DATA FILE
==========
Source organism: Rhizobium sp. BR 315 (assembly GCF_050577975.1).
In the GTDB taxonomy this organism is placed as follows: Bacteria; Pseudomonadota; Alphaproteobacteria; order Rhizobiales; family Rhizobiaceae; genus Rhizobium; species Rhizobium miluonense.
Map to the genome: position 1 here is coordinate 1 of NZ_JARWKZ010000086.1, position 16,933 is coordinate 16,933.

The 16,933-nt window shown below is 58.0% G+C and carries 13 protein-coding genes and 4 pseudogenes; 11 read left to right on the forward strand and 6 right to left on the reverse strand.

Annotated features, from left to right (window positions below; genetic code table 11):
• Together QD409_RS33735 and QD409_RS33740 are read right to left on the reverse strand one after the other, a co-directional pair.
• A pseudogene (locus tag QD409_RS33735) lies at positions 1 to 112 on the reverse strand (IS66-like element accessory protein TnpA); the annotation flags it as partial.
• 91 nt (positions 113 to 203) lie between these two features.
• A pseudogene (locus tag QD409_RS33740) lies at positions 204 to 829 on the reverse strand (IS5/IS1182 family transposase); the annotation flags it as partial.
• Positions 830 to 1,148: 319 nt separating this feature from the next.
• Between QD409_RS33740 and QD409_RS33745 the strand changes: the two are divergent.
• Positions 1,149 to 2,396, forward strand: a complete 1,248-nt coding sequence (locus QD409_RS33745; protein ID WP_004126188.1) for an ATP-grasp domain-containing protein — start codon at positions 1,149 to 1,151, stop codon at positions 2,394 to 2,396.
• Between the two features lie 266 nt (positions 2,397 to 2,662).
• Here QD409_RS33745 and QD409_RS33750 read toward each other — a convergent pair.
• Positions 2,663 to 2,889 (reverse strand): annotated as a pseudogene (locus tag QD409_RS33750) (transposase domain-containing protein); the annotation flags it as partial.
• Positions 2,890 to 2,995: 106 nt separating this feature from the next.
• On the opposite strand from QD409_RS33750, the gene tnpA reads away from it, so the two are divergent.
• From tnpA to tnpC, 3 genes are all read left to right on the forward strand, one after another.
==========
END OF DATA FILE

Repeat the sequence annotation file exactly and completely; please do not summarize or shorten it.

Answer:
Source organism: Rhizobium sp. BR 315 (assembly GCF_050577975.1).
In the GTDB taxonomy this organism is placed as follows: Bacteria; Pseudomonadota; Alphaproteobacteria; order Rhizobiales; family Rhizobiaceae; genus Rhizobium; species Rhizobium miluonense.
Map to the genome: position 1 here is coordinate 1 of NZ_JARWKZ010000086.1, position 16,933 is coordinate 16,933.

The 16,933-nt window shown below is 58.0% G+C and carries 13 protein-coding genes and 4 pseudogenes; 11 read left to right on the forward strand and 6 right to left on the reverse strand.

Annotated features, from left to right (window positions below; genetic code table 11):
• Together QD409_RS33735 and QD409_RS33740 are read right to left on the reverse strand one after the other, a co-directional pair.
• A pseudogene (locus tag QD409_RS33735) lies at positions 1 to 112 on the reverse strand (IS66-like element accessory protein TnpA); the annotation flags it as partial.
• 91 nt (positions 113 to 203) lie between these two features.
• A pseudogene (locus tag QD409_RS33740) lies at positions 204 to 829 on the reverse strand (IS5/IS1182 family transposase); the annotation flags it as partial.
• Positions 830 to 1,148: 319 nt separating this feature from the next.
• Between QD409_RS33740 and QD409_RS33745 the strand changes: the two are divergent.
• Positions 1,149 to 2,396, forward strand: a complete 1,248-nt coding sequence (locus QD409_RS33745; protein ID WP_004126188.1) for an ATP-grasp domain-containing protein — start codon at positions 1,149 to 1,151, stop codon at positions 2,394 to 2,396.
• Between the two features lie 266 nt (positions 2,397 to 2,662).
• Here QD409_RS33745 and QD409_RS33750 read toward each other — a convergent pair.
• Positions 2,663 to 2,889 (reverse strand): annotated as a pseudogene (locus tag QD409_RS33750) (transposase domain-containing protein); the annotation flags it as partial.
• Positions 2,890 to 2,995: 106 nt separating this feature from the next.
• On the opposite strand from QD409_RS33750, the gene tnpA reads away from it, so the two are divergent.
• From tnpA to tnpC, 3 genes are all read left to right on the forward strand, one after another.